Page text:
In some congregations in James's day, the rich apparently garnered more respect and qualified for better seating than did the poor. As a result, James admonished congregations not to show "partiality among yourselves" (verse 4) by having people's seating arrangements follow some ranking or pecking order of wealth or status.
James was aware of the problems that can result from hypocritical, two-faced fellowship, because he was indirectly involved in a conflict between the apostles Paul and Peter (Galatians 2:11-16). Peter showed partiality in fellowship when "certain men came from James" (Galatians 2:12). These verses show that Peter was as subject to human weakness as the rest of us. In this instance he "would eat with the Gentiles; but when they [Jewish believers sent from James] came, he withdrew and separated himself [from eating with the gentiles], fearing those who were of the circumcision."
Sadly, "the rest of the Jews also played the hypocrite with him, so that even Barnabas was carried away with their hypocrisy."
Peter grew into a great leader and man of God, but in this instance he strayed from a lesson Jesus had taught him years before through a vision. "In truth I perceived that God shows no partiality," Peter learned at the time of the revelation. "But in every nation whoever fears Him and works righteousness is accepted by Him" (Acts 10:34-35).
In the Greek theater, actors would speak ( krinomai ) from behind a mask ( hypo ). Together the Greek words for speak and mask form hupokrisis , from which we get our word hypocrisy. Are we ever so swayed by peer pressure that we figuratively wear masks around certain people to stay in their good graces? We must be vigilant to avoid straying outside the proper boundaries of being "all things to all men" (1 Corinthians 9:19-22) to the point of contradicting ourselves or, worse, contradicting God.
Jesus Christ sets the ultimate example of not being a "respecter of persons" (Acts 10:34, King James Version). This old English phrase doesn't mean we shouldn't respect anyone. A modern translation makes the meaning clear, that we should follow the example of God, who "shows no partiality." Jesus proved His impartiality by sacrificing His life for everyone, regardless of rank or privilege.
Ironically, when certain men sent by the Pharisees acknowledged that Jesus Christ did "not regard the person of men" (Matthew 22:16), they were speaking from behind a mask themselves because their motive was to "entangle Him in His talk" (Matthew 22:15). Needless to say, they failed.
Romans 2:11 confirms that "there is no partiality with God." Our Creator impartially judges us (Ephesians 6:9; Colossians 3:25; 1 Peter 1:17).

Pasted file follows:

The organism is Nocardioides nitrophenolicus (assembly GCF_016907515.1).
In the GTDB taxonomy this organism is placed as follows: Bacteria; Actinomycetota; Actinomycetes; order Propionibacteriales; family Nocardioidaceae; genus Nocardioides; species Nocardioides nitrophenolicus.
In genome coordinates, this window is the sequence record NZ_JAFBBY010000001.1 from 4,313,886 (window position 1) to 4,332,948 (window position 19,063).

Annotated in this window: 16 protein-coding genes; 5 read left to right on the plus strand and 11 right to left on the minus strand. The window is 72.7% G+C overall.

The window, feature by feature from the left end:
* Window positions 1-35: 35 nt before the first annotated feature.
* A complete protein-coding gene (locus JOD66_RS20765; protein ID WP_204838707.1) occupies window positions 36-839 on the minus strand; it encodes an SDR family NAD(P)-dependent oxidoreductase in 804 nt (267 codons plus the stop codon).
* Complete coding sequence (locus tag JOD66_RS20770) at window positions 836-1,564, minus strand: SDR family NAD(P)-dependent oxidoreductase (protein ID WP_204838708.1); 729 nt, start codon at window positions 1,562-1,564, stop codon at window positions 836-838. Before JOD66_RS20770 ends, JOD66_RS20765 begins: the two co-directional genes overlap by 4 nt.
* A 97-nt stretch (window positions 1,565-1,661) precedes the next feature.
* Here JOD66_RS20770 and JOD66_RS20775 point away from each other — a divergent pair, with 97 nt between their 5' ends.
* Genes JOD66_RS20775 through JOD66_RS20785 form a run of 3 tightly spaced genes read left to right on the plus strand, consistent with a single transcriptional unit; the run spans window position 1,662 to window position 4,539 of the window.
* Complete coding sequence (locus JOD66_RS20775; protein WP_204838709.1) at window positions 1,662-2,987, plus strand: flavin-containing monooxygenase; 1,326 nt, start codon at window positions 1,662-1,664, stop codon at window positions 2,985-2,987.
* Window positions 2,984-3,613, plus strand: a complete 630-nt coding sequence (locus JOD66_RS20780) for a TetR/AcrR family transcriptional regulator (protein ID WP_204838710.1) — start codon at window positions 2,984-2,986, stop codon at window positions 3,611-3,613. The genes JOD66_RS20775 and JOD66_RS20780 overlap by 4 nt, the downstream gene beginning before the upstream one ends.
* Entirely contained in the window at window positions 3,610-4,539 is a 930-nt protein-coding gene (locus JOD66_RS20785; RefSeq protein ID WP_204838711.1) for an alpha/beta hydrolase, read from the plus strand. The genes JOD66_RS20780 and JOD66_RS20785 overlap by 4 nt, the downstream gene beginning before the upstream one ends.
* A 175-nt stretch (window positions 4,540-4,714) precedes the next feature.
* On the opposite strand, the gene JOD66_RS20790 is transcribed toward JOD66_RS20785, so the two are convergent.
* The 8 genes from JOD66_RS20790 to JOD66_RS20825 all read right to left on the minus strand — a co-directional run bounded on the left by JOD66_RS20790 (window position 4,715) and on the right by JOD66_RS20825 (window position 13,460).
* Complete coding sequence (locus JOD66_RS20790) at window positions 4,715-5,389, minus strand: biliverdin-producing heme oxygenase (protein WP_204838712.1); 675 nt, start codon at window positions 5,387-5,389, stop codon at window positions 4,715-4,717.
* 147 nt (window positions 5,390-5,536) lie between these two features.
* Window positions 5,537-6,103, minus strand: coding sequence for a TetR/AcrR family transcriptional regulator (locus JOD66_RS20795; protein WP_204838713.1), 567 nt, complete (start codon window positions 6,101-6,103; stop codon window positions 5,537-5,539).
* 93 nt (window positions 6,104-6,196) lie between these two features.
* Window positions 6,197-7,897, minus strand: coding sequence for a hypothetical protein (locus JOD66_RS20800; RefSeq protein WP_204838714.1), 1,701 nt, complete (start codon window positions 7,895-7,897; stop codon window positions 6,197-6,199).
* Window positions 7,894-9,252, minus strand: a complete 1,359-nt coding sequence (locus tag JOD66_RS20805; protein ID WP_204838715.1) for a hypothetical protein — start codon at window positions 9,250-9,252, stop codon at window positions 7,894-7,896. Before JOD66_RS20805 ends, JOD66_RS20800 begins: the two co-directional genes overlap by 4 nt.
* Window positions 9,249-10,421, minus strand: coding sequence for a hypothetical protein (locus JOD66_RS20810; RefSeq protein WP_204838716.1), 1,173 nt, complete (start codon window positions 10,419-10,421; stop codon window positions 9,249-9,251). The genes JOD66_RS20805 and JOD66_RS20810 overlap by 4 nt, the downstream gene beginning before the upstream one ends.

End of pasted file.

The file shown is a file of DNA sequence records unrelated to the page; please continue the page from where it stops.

Next, James targets double-minded keeping of the law (James 2:8-13). For centuries the Christian world has been of two minds concerning God's law. Its double-mindedness has resulted in the breaking of "the royal law according to the scripture" (James 2:8). The Old Testament records God's giving of the royal law, which is summarized in Leviticus 19: "You shall love your neighbor as yourself" (Leviticus 19:18).
How does one break this law of love? A common way is the breaking of even "one point" (James 2:10) of the royal law.
James goes from discussing the royal law of Leviticus 19:18 to enumerating the Ten Commandments. He cites two of the Commandments: the seventh, "Do not commit adultery," and the sixth, "Do not murder" (Exodus 20:13-14). He calls the Ten Commandments "the perfect law of liberty" (James 1:25)
The royal law, the perfect law of liberty, shows mankind the way to express love. When we read the 10 points of this law as summarized in the Commandments, we notice that the first four reflect love toward God and the last six depict love of our fellowman; that is, the love of our neighbor as ourselves (Leviticus 19:18; James 2:8).
James shows the double-mindedness of embracing one point of the Ten Commandments while breaking another point of this law of love. Notice that the breaking of one point of the law is the same as breaking the "whole law" (James 2:10-11).
God's law expresses His will
Jesus Christ prophesied a time after His return when He will say to many who cry out to Him, "Lord, Lord." He will reply to some who say this: "I never knew you; depart from Me, you who practice lawlessness" (Matthew 7:21-23). Regardless of how much one believes in Him, Christ said that only "he who does the will of My Father in heaven" (Matthew 7:21) will enter His Kingdom. Here God's will and law are spoken of together, because His law is an expression of His will.